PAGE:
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Sauvie Island is the largest island in Oregon. It lies just north of where the Willamette and Columbia river come together.

The island is the northernmost point you can reach on Tri-Met, Portland's bus service. It is rural, but it has several stores, and in summer, is a frequent destination for Portlanders wanting to take a few hours of vacation.

The Island, which is about the size of the entire Eastside of Portland has only a few thousand inhabitants, due in part to the fact that it is surrounded by two large rivers, and is never higher then 10 meters above them. In other words, it is very likely to flood, as it did in the great 1996 Oregon flood.

Although not a populous or economically important area now, before large scale settlement by Europeans, Sauvie Island was a great meeting place for 'Indians', as it was at the convergence of the two large rivers.

While the southern parts of the island are mostly used for farmland or residences, (including, as the softlinks seem to have it, the Pumpkin Patch, a large farm for people to go and pick their Halloween pumpkins), the northern parts of the island are usually too swampy and dotted with small lakes to be of much economic use, so instead they are kept as a wild life refuge.

And BTW, it can be pronounced either So-vee or Sah-vee.

Sauvie island was the place to get pumpkins for Halloween when I was a wee sprout. My parent's rule was, you could have any pumpkin you wanted, just as long as you could bring it back to the car yourself. I found you could snag a really huge pumpkin — just as long as it was round enough to roll — but then there was always the lifting it into the back of the car.

The last time I was at Sauvie island I was biking with my girlfriend. As we were finishing our loop of the island we saw a family sneaking across a field to our left, taking a few heads of cabbage or lettuce. We looked at each other and were silent — just the whisper of our tires on the blacktop. Another family, but sadly, much different memories.

Sauvie Island has only one road access point to the island, the Sauvie Island Bridge, which connects to US Highway 30, also known as NW Saint Helens Road. This bridge, built in 1950, is aging and not built to handle the large trucks that must cross it to carry goods, mostly produce, from the island. Inspectors recently discovered cracks in the bridge, which resulted in a temporary lowering of weight limits on trucks, which caused great concern to the local farmers. After emergency repairs completed on February 13, 2002, the weight limit has been raised to previous levels, with a maximum load of 40 U.S. tons. However, the speed limit on trucks and buses has been lowered to 10MPH, and is 20MPH for smaller motor vehicles. While the bridge is currently functional, it was not designed to carry such large loads and will eventually need to be replaced.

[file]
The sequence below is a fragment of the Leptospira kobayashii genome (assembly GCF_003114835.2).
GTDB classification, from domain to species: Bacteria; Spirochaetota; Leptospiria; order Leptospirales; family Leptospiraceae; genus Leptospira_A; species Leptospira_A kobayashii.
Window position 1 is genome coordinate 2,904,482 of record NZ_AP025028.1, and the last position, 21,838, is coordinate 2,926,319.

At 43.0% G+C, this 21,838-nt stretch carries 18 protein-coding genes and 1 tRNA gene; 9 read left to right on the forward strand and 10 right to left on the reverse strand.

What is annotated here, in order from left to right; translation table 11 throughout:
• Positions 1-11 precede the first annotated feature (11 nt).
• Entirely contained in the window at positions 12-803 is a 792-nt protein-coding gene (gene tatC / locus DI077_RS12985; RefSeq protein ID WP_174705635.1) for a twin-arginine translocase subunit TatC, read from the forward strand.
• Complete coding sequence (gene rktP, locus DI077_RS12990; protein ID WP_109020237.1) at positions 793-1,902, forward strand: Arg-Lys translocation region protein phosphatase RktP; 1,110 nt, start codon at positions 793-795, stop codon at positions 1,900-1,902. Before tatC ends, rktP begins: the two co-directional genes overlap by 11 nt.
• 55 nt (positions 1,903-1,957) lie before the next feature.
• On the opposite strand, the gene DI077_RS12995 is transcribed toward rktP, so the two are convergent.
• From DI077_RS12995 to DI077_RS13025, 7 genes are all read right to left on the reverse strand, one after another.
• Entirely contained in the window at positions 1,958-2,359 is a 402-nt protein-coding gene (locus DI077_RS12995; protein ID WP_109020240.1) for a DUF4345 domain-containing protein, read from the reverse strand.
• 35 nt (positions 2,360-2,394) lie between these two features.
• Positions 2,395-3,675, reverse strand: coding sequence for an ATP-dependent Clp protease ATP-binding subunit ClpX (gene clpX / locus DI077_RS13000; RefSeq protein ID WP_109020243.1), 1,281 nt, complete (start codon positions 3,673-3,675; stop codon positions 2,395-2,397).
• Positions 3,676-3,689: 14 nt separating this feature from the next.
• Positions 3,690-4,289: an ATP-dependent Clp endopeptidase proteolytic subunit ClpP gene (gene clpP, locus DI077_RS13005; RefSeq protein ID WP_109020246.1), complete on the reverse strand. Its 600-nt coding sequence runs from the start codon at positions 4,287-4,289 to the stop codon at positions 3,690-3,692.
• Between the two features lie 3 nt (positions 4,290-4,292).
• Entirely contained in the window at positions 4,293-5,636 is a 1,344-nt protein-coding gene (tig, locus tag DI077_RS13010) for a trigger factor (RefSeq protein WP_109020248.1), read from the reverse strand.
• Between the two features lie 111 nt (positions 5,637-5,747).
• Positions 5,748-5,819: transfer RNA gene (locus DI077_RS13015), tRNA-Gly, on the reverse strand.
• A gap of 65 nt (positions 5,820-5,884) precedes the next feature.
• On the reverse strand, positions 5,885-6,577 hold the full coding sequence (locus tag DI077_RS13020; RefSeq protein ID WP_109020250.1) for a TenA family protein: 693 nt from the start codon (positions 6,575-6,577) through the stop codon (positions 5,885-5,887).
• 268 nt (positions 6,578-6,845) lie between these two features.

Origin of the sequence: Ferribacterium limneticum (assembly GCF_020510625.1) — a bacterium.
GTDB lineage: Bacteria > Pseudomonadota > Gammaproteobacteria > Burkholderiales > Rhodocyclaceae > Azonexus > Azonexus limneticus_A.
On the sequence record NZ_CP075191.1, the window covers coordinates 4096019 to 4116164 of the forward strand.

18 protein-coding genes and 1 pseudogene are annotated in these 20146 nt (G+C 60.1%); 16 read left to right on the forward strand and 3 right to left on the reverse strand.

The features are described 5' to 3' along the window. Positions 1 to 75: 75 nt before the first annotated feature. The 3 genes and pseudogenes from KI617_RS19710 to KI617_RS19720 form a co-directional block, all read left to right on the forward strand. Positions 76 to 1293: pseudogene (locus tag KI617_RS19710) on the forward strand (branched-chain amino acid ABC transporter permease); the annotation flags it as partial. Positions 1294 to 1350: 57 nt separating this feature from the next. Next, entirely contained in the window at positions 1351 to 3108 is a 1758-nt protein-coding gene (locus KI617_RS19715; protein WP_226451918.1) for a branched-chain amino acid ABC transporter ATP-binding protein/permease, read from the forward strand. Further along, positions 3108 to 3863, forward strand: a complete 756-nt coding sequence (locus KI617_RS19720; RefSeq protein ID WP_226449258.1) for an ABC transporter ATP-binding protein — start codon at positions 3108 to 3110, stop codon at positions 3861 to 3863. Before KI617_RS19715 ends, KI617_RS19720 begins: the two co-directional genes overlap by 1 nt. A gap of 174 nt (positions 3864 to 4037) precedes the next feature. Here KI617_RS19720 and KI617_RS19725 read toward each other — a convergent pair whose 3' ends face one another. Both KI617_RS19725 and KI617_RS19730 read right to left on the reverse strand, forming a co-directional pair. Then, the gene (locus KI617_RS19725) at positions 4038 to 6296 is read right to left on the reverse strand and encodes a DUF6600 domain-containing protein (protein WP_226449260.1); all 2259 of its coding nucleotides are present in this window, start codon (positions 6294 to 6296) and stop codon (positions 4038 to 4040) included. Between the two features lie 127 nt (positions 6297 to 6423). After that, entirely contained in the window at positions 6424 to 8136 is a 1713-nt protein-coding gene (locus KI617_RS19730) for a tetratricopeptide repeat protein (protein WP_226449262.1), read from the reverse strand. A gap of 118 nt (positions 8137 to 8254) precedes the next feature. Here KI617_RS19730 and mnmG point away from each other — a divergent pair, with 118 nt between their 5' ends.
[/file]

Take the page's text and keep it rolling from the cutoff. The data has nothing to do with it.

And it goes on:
Sauvie Island is a very popular destination for local cyclists, due to the low traffic levels, scenic landscape, and generally quiet, pastoral environment. While there is a wide bike lane on NW Saint Helens Road/US Highway 30 extending into the Northwest Industrial District just outside of downtown Portland, the highway is loud and stinky. I recommend going through St. Johns, possibly along Mocks Crest/Willamette Boulevard, to the St. Johns Bridge, and then north along U.S. 30, limiting the stretch traveled along the highway to about 5km.

Sauvie Island can be reached by Tri-Met bus, via route number 17. While the only bus stop on the island is right next to the bridge in the southwest corner of the island, the service is nonetheless impressive for a totally rural destination. Buses serve the island Monday through Saturday, roughly 6am to midnight, with frequencies of about 30 minutes weekday days and about an hour weekday evenings and on Saturday.

As for motor vehicle access, anyone who wants to park within the wildlife refuge areas must have a parking permit, which costs $3/day. These can be obtained at the grocery store immediately to the north (left) of the bridge to the island.

In addition to the famous pumpkins, a large variety of fresh produce is also available for sale on the island, either recently picked or "U-Pick" directly picked by the customer from the fields. Produce available includes lettuce, watermelons, squash, sweet corn, berries of numerous varieties, apricots, and Walla Walla Onions, to name a few. Produce varies seasonally, so it's best to check before you try to get squash in April or strawberries in November.

The numerous small lakes, and the one large lake, Sturgeon Lake, are good destinations for canoeing or kayaking. I have never done this myself, but I have had friends who have enjoyed such activities. Certainly the potential for wildlife viewing and generally placid and scenic nature of the area must be quite attractive.

And finally, a clothing optional beach, Collins Beach, is located along the Columbia River on the northeast part of the island. While the legal status of this beach has been put into question by lawsuits by landowners (which resulted in better policing to ensure that all nudity remains within the clothing optional area) and a fence built to the river by one landowner (this is illegal under Oregon public beach access laws; the fence has been removed), it appears that the beach will remain clothing-optional for the foreseeable future. A number of "normal" beaches are also available along the Columbia, but the clothing optional is among the more popular, including among those who prefer to remain clothed, due to the particularly attractive, sandy beach environment between the river and a forest.

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